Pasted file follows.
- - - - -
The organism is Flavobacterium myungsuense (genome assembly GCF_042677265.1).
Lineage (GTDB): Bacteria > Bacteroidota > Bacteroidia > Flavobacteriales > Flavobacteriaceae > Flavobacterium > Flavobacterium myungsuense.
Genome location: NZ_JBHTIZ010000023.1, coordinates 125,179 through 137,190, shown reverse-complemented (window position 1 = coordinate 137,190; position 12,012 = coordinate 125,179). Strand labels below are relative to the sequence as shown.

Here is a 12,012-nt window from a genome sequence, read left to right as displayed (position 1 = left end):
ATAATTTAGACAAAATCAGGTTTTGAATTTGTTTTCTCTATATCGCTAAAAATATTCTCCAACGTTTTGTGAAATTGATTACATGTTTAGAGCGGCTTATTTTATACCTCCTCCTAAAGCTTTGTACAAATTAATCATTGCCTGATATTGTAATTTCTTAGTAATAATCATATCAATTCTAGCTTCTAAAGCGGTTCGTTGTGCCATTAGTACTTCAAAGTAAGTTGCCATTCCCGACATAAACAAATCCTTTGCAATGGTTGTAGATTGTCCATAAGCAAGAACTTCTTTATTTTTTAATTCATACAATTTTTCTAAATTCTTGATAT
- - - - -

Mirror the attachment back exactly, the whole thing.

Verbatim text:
The organism is Flavobacterium myungsuense (genome assembly GCF_042677265.1).
Lineage (GTDB): Bacteria > Bacteroidota > Bacteroidia > Flavobacteriales > Flavobacteriaceae > Flavobacterium > Flavobacterium myungsuense.
Genome location: NZ_JBHTIZ010000023.1, coordinates 125,179 through 137,190, shown reverse-complemented (window position 1 = coordinate 137,190; position 12,012 = coordinate 125,179). Strand labels below are relative to the sequence as shown.

Here is a 12,012-nt window from a genome sequence, read left to right as displayed (position 1 = left end):
ATAATTTAGACAAAATCAGGTTTTGAATTTGTTTTCTCTATATCGCTAAAAATATTCTCCAACGTTTTGTGAAATTGATTACATGTTTAGAGCGGCTTATTTTATACCTCCTCCTAAAGCTTTGTACAAATTAATCATTGCCTGATATTGTAATTTCTTAGTAATAATCATATCAATTCTAGCTTCTAAAGCGGTTCGTTGTGCCATTAGTACTTCAAAGTAAGTTGCCATTCCCGACATAAACAAATCCTTTGCAATGGTTGTAGATTGTCCATAAGCAAGAACTTCTTTATTTTTTAATTCATACAATTTTTCTAAATTCTTGATAT